Friday, 12 November 2010

Notes in writting a business letter

I. Attached please file vs. Please find attached

If you have been googled the two phrases, you would be surprise that they are using in many texts. In fact, "Please find attached" (or "Attached please find") is also outdated, but they are very common used in business letters still to this day. Both versions are now rather old-fashioned.

It seems that modern business communication favors more modern, straightforward language such as these examples.
I have attached the new Word document.
The new Word document is attached.
Please take a look at the attached Word document.
Replace the old Word document with the new one which is attached.
You will find the new Word document attached to this e-mail.

Well, if you're going for modernity, why not "I have attached the new Word document"?

Business-writing texts have consistently condemned the phrase Enclosed please find; please find enclosed since the the late 19th century. These are archaic deadwood for here are, enclosed is, I've enclosed, I am enclosing. . . (Garner's Modern American Usage)

As some people in many English forum suggested, the same would be said of attached please find; please find attached.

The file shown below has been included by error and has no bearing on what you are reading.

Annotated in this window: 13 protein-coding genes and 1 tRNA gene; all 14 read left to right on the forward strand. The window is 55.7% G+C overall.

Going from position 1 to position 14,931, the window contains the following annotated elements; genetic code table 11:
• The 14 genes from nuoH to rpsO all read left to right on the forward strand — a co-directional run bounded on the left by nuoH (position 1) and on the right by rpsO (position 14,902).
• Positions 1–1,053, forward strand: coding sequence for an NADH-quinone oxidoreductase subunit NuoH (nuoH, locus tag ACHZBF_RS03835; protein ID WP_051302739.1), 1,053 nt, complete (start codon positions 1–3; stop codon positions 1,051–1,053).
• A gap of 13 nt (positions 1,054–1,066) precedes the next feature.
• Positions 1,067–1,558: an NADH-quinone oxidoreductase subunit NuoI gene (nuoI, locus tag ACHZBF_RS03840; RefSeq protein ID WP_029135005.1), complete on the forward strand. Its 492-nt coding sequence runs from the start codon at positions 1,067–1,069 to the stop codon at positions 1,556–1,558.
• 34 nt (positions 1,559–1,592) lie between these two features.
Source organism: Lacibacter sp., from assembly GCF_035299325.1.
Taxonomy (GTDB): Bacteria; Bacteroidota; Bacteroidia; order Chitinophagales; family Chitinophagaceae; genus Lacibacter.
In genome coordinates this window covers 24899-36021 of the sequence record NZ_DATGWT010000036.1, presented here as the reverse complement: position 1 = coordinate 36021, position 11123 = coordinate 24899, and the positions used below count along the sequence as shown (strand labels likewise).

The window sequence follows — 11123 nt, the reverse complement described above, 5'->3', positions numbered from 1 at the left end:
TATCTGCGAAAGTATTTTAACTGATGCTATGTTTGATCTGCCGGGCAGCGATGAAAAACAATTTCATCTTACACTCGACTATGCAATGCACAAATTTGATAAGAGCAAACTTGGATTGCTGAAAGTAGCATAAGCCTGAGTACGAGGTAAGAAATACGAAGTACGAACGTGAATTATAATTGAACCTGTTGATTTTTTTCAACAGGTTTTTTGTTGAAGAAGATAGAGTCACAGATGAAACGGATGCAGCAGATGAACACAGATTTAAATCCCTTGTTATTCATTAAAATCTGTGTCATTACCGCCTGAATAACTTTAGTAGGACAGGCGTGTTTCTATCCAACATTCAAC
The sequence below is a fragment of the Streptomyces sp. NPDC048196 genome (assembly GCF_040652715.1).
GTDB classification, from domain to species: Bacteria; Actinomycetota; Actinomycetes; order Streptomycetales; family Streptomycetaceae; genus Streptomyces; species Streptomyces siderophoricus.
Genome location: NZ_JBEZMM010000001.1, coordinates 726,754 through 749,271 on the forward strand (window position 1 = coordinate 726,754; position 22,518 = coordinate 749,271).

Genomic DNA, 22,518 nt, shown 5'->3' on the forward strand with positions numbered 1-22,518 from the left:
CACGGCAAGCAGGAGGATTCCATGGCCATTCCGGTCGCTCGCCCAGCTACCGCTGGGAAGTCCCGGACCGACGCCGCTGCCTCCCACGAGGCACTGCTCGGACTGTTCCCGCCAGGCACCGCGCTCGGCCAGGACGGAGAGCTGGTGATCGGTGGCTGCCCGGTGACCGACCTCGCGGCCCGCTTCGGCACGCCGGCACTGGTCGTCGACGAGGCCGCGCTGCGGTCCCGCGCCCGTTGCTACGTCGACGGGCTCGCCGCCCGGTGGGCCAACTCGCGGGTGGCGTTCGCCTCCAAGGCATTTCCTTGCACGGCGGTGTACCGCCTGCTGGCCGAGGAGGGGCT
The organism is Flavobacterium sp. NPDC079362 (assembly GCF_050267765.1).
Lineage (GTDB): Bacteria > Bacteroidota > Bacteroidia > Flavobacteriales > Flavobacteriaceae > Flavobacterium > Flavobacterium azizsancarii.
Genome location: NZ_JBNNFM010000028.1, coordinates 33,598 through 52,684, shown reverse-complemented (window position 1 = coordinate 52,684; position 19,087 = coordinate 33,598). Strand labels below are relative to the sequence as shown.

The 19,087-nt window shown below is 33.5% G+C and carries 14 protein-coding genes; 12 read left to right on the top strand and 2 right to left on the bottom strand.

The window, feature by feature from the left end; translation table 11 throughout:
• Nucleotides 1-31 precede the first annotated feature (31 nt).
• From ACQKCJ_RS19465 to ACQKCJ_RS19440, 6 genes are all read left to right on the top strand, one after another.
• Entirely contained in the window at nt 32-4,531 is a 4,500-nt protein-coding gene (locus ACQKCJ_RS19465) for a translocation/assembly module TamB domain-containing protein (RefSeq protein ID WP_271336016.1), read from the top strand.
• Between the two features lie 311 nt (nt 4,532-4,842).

So when it's professional you will always try to be polite, unless it's to your team mate, or a friendly boss:

Please find attached my CV for your attention.
(traditional and formal, can be used for your CV and wedding invites)

Please find my CV attached for your attention.
(Modern formal, better than the traditional version)
[when you sign your email "yours sincerely/faithfully and best regards"]

I've attached...I'm enclosing... the latest figures for you.
(Modern business, for friendly associates/colleagues)
[when you sign your email "best regards/regards/nothing"]

Here's that excel file that you wanted.
(Modern-casual, for team mates)

[when you sign your email "regards/thanks/nothing"]
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